The condition of rail 710 is another parameter 610 or item of auxiliary data 604 that may be used to determine optimal friction management. In order to optimize the cost, the dispensing of friction modifying agents 612 can be controlled based on the rail conditions. For example, if rail 710 is dry and clean, then there may be no need to dispense high adhesion material. Similarly, when there is rain/snow, it may not be necessary to dispense friction-lowering material since the reduction in friction may not be appreciable. Another example is if it is raining or rain is expected before the next train, then there may not be a need to remove low friction material from the rails. These rail conditions could be inferred based on sensors 602 already on board based on adhesion/creep curves, or could be based on additional sensors 602, or inputs from a dispatch center, operators, external transponders, weather satellites, etc.
For rail cars 706 and or idle wheels, creep could be used to estimate the friction coefficient. A separate sensor 602 could be used to determine the coefficient of friction. These sensors 602 could be placed at every point where friction lowering material dispensing is applied or at the end of the locomotive consist. Similarly, friction sensors 602, or creep of the last wheel(s), may be used for dispensing neutralizing friction-modifying material from applicator 802 in the exemplary embodiment of
During distributed power operation, the dispensing of adhesion lowering material in the lead consist may depend on the number/weight of load cars between the lead consist and the trail consist (information of cars between applicators 716 and 1004 in
Appropriate aspects of the invention may be provided on computer readable mediums known in the art that may be executed by controller 606 and/or control system 220. Exemplary embodiments of the invention may use controller 606 and control system 220 singly or in combination depending on a train consist's configuration and other design specifications. For example, locomotive control system 220 may be contained on a lead locomotive 122 with a plurality of controllers 606 deployed on respective locomotives dispersed in a consist. Data may be transmitted among control system 220 and controllers 606 using known telecommunications methods and hardware. Other configurations will be recognized by those skilled in the art.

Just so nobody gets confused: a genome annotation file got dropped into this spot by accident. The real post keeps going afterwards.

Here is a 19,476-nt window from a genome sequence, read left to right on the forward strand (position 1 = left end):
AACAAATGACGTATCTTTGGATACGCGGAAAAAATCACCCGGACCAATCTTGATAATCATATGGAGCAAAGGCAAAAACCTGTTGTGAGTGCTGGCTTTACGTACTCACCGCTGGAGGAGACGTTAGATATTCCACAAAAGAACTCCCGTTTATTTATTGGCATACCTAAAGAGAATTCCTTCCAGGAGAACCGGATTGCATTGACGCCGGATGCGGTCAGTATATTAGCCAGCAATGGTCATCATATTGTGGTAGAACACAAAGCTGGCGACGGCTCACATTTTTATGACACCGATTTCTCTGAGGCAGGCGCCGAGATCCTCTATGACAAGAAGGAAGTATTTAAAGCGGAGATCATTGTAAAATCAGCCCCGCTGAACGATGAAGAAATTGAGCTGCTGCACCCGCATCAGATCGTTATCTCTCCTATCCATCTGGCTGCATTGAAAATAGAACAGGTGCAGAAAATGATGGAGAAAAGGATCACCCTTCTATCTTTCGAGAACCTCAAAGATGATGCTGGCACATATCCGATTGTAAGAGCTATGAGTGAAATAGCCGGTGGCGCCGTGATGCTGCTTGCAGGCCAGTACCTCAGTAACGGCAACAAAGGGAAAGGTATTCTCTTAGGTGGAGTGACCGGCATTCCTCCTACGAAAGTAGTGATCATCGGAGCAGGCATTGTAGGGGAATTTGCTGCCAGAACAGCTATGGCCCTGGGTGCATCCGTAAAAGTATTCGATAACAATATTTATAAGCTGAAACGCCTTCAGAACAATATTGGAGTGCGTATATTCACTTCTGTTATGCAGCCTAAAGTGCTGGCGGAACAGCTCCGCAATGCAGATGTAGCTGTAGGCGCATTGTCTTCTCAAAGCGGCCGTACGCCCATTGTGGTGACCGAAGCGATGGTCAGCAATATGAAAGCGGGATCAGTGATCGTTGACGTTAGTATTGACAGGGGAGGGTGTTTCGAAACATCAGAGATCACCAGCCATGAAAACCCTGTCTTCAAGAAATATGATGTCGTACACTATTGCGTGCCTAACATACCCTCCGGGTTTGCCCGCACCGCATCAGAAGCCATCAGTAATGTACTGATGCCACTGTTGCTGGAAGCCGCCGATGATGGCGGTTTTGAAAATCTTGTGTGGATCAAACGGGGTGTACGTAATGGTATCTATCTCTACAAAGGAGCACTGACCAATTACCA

An aspect of the invention allows for automatically controlling a flow of sand applied to one or both of the rails by sanding system 200 shown in
In this respect, control system 220 may programmed to independently control air reservoir 202, air valves 208, 210, and sand valves 212-214 so that the flow of sand passes through respective nozzles 102-116 (each nozzle may be referred to as a point of sanding) either simultaneously, individually or in any combination thereof. For example, if locomotive 122 is moving forward it may be desirable to dispense the flow of sand through nozzle pair 102, 104 and pair 110, 112 simultaneously to achieve a desired increase in sanding effectiveness. In other situations it may be desirable to alternate the flow of sand between these nozzle pairs or direct the flow of sand through one pair only. It will be appreciated that the specific combination of individual nozzles or nozzle pairs dispensing sand onto one or both railroad rails may be a function of achieving a desired increase in sanding effectiveness. Independently controlling the flow of sand through nozzles 102-116 helps to limit the amount of sand applied to the rails. This may reduce the risk of environmental damage and the malfunctioning of railroad hardware such as yard or crossing switches. It is known that applying too much sand to such railroad hardware may cause damage to that hardware.